Shane Beamer towers above the field, looking down at his players prepared to call a play.
His team huddles, waiting for Beamer to radio down his instructions. He dials up a play for his best player. He watches as they run the play to perfection, his best player — and friend — crossing the goal line as time expires.
At this moment, Beamer is 12 years old, standing on his deck outside his home in Blacksburg, Virginia. His radio is a Fisher-Price walkie-talkie, and his best player is his sister, Casey, her teammates are the neighborhood kids.
“It’s just always been in his blood,” said Beamer’s mom, Cheryl. “He’s been around (football) forever. It was bound to happen.”
Twenty-nine years later, now at Oklahoma, Beamer could be the difference maker for a team bound to make another run at the College Football Playoff.
He’s of royal college football blood, growing up figuratively and literally in the shadow of the coach that transformed special teams. He’s learned from some of the best, jumping from one legendary coach to another, taking with him bits and pieces from each to prepare him for his next landing spot. And in his short time at Oklahoma, he’s added a new edge to an already potent Sooners team.
But while Beamer’s home may be Norman right now, it’s only a matter of time until the 41-year-old coach gets his own shot to be the man in charge.
“I always thought he had a very gifted mind for football,” said his dad Frank, the former long-time Virginia Tech coach and college football hall of famer. “Two things we always talked about, and two things I think every good coach has to have, is respect and care. And he has a great respect for the game, a respect for other people, he cares about his players and the people around him.
“To me, that’s what you’re looking for in a head coach.”
Family, faith and football
At 11:26 a.m. Saturday, Sept. 1, Oklahoma redshirt junior Lee Morris blocked a Florida Atlantic punt, resulting in a Sooners touchdown in Shane’s first game at OU. Simultaneously, Frank and Cheryl sat in Casey’s house in Greenville, South Carolina, babysitting her two kids and watching the television as Oklahoma faced FAU. Four hours later and approximately 1,000 miles away from Gaylord Family Oklahoma Memorial Stadium, the Beamer family grew by one as Casey gave birth to a baby girl at 3:39 p.m.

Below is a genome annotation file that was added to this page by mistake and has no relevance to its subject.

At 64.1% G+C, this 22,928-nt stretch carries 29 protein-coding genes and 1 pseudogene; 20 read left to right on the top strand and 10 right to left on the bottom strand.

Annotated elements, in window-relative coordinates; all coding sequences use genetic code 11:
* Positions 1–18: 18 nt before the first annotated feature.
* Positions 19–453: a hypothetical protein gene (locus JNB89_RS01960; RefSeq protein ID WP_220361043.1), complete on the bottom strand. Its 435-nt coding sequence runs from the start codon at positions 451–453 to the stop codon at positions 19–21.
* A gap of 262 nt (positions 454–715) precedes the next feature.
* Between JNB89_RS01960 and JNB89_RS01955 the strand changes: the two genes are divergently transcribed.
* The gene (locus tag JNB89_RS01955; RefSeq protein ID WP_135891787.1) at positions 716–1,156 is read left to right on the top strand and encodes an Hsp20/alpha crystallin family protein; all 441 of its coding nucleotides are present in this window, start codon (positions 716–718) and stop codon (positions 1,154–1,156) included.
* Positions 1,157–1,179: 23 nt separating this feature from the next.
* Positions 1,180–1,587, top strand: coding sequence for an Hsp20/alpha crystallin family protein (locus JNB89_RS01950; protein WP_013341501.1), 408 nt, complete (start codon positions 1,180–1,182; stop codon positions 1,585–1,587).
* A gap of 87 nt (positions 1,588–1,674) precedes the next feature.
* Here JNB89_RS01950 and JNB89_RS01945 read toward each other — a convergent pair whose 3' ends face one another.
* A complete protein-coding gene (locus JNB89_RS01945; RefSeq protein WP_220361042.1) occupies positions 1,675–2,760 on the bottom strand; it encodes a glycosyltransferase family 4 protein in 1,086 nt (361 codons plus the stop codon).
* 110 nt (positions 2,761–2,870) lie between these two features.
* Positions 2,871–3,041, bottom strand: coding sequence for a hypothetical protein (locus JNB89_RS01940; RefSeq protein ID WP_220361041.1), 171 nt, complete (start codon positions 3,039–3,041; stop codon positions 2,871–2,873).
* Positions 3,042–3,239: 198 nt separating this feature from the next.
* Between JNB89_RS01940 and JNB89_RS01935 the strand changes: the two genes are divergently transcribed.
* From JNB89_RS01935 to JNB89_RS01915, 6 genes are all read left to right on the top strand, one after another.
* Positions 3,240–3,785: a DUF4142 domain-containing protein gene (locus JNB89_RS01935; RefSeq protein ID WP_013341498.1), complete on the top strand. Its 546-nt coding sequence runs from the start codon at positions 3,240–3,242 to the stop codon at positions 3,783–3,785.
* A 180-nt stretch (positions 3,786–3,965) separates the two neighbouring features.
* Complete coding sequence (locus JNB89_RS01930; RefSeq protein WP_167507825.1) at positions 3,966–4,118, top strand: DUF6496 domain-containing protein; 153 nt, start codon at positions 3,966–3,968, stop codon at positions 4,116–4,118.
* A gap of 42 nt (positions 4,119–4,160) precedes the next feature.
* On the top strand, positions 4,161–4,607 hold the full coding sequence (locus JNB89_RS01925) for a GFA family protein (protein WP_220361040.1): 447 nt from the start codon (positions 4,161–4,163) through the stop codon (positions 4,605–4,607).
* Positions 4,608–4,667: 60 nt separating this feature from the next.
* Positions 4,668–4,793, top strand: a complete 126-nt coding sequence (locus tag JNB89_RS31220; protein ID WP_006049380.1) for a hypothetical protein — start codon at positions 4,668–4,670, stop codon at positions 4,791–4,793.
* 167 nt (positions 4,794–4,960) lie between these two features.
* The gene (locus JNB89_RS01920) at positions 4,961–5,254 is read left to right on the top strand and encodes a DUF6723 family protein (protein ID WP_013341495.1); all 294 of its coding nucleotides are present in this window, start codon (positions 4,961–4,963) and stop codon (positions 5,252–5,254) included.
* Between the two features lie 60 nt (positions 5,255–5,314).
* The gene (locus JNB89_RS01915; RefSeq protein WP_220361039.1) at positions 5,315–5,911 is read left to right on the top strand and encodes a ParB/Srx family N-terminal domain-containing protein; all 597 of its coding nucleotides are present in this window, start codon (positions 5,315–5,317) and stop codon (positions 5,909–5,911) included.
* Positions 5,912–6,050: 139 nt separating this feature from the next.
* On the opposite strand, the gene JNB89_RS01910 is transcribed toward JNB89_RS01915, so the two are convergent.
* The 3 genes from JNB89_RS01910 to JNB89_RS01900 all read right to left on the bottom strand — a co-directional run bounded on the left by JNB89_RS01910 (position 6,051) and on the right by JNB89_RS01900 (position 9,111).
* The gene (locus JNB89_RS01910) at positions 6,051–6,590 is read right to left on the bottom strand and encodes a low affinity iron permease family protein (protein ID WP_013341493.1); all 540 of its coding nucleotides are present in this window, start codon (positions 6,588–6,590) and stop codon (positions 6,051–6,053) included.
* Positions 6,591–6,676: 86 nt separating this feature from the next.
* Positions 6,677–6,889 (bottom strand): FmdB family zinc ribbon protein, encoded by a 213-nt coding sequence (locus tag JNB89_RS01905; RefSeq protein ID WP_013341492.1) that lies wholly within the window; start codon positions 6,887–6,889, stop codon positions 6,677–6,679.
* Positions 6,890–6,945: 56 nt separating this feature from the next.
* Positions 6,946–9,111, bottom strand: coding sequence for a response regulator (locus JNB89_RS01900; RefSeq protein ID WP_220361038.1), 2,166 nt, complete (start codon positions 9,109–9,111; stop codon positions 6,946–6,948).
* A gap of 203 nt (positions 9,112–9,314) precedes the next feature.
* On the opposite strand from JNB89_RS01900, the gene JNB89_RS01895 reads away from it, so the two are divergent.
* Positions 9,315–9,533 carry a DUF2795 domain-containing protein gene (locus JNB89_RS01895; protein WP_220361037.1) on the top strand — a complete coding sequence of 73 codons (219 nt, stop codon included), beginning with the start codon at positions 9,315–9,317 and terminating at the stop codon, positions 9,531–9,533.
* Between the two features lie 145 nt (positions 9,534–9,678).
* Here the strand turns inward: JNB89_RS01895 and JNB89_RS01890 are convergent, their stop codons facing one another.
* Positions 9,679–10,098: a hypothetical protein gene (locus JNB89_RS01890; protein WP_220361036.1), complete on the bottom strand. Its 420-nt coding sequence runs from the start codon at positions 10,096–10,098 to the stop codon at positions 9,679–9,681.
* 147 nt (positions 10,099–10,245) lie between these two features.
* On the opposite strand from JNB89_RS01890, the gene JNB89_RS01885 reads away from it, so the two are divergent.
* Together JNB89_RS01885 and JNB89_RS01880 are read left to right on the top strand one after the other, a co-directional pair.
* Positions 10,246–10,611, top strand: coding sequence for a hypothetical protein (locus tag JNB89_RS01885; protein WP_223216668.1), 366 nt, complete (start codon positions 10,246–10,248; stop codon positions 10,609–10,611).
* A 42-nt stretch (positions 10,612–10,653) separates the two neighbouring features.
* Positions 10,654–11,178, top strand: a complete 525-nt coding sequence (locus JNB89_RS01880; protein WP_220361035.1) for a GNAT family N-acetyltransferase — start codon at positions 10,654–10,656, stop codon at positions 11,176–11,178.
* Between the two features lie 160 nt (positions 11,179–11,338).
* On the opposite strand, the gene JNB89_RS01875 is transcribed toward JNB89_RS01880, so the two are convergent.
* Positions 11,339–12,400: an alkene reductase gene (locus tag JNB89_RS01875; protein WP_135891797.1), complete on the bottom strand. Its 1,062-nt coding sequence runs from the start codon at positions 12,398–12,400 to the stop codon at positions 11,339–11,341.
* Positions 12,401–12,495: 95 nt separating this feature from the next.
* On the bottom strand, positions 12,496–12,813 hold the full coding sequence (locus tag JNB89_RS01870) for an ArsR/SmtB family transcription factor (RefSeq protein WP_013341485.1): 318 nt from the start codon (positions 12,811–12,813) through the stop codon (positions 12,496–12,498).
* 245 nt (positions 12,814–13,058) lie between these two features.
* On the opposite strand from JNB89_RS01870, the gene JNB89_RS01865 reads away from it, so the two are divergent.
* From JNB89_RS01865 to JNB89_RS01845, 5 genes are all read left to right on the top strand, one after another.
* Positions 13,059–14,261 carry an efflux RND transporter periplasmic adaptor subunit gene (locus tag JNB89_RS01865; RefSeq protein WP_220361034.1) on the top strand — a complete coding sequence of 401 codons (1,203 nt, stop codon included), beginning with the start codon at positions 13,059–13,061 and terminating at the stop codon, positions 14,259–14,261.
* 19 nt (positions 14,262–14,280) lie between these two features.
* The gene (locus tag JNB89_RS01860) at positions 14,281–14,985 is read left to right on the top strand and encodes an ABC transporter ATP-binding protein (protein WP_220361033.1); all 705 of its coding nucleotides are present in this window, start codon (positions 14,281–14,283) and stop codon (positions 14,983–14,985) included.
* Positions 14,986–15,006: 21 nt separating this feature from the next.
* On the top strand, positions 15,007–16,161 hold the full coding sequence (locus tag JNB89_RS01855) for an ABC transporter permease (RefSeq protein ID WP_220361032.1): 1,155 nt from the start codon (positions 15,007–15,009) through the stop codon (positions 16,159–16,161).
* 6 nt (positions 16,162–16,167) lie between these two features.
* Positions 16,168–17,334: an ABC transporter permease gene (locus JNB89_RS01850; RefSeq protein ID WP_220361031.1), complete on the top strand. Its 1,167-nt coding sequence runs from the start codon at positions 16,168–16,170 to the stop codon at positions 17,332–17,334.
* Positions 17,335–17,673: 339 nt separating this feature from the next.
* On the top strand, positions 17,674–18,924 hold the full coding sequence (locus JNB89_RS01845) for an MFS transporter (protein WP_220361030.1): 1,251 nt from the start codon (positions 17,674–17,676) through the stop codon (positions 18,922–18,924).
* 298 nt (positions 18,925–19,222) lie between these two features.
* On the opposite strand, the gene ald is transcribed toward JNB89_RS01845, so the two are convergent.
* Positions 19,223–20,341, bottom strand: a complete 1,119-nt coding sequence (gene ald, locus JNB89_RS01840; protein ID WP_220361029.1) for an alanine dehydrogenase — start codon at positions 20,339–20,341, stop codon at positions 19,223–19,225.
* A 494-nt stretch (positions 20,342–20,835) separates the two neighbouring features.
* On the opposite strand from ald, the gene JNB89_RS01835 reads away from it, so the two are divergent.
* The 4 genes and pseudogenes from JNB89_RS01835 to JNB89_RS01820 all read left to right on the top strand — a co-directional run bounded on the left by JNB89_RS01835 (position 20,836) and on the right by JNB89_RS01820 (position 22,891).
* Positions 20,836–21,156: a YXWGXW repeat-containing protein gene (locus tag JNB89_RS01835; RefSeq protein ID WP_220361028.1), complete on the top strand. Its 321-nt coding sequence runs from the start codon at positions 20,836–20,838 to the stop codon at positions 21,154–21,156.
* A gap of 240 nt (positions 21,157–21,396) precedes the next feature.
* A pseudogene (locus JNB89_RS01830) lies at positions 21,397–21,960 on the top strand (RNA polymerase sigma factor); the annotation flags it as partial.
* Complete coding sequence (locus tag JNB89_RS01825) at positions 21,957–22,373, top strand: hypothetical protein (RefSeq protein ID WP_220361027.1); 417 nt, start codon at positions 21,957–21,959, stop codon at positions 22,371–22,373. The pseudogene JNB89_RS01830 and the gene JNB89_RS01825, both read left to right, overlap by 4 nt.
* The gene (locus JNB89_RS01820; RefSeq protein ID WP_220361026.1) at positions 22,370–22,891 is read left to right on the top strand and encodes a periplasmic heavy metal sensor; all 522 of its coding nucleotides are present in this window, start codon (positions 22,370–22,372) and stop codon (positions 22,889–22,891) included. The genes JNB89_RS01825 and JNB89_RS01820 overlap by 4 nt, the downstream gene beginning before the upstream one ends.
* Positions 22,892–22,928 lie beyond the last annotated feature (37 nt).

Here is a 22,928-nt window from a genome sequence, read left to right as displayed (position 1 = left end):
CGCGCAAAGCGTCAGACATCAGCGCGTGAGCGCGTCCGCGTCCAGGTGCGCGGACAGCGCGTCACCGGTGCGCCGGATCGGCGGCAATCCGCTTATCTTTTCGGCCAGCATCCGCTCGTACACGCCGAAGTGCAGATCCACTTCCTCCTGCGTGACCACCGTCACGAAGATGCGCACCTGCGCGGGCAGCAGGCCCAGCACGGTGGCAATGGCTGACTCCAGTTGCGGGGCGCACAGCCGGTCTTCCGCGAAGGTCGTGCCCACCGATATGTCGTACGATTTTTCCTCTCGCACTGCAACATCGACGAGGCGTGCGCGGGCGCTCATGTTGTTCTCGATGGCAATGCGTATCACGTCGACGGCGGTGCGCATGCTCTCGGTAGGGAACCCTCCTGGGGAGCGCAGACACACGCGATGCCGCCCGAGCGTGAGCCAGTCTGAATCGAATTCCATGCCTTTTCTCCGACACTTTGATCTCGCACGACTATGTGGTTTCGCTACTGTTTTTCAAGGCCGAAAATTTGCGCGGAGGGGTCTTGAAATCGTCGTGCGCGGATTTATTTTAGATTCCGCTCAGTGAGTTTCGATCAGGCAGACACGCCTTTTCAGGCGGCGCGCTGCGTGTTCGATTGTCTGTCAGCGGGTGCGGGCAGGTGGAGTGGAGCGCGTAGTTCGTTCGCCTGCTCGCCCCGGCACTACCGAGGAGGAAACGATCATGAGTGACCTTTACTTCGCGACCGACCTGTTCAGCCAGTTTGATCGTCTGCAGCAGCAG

“It was pretty much the perfect day,” said Casey, who was watching the game while in labor at the hospital. “It was an exciting Saturday to say the least. One of the best we’ve experienced.”
That day just about sums up the Beamer family.
The Beamers have always been tight-knit. Frank and Cheryl instilled in their two kids at a young age core values such as family, faith and football on Saturdays.
While at Virginia Tech, Frank would take his son on the road with him. Shane would patrol the sidelines right behind his father, holding the cord to his dad’s headset. During the week, he would mimic his dad, inviting all the neighborhood kids over to play football in his backyard.
“Football was really all we knew,” Casey said. “Shane always wanted to be a coach. We’d have those games in our backyard and he was always the coach. Even at a young age, he knew that’s what he wanted to do. He loved it and has never questioned it.”
In high school, Shane was a standout on the football team, playing wide receiver and long snapper. When he wasn’t on the field, he spent his free time helping with the special education program at Blacksburg High School. He also attended church, bringing his own Bible to each gathering.
Shane enjoyed helping those around him, something he still does today through his passion to coach. He’s taken those core values — family, faith and football — and applied them to his everyday life. He treats his players like his family and finds strength through his faith.
“He’s made us very proud, not only as a coach, but as a person,” Cheryl said. “The kind of person he is, the way he treats people — that was a big thing with Frank. He’d always tell his coaches, ‘Treat your players the way you’d treat your own child.’ And I think Shane does that well.”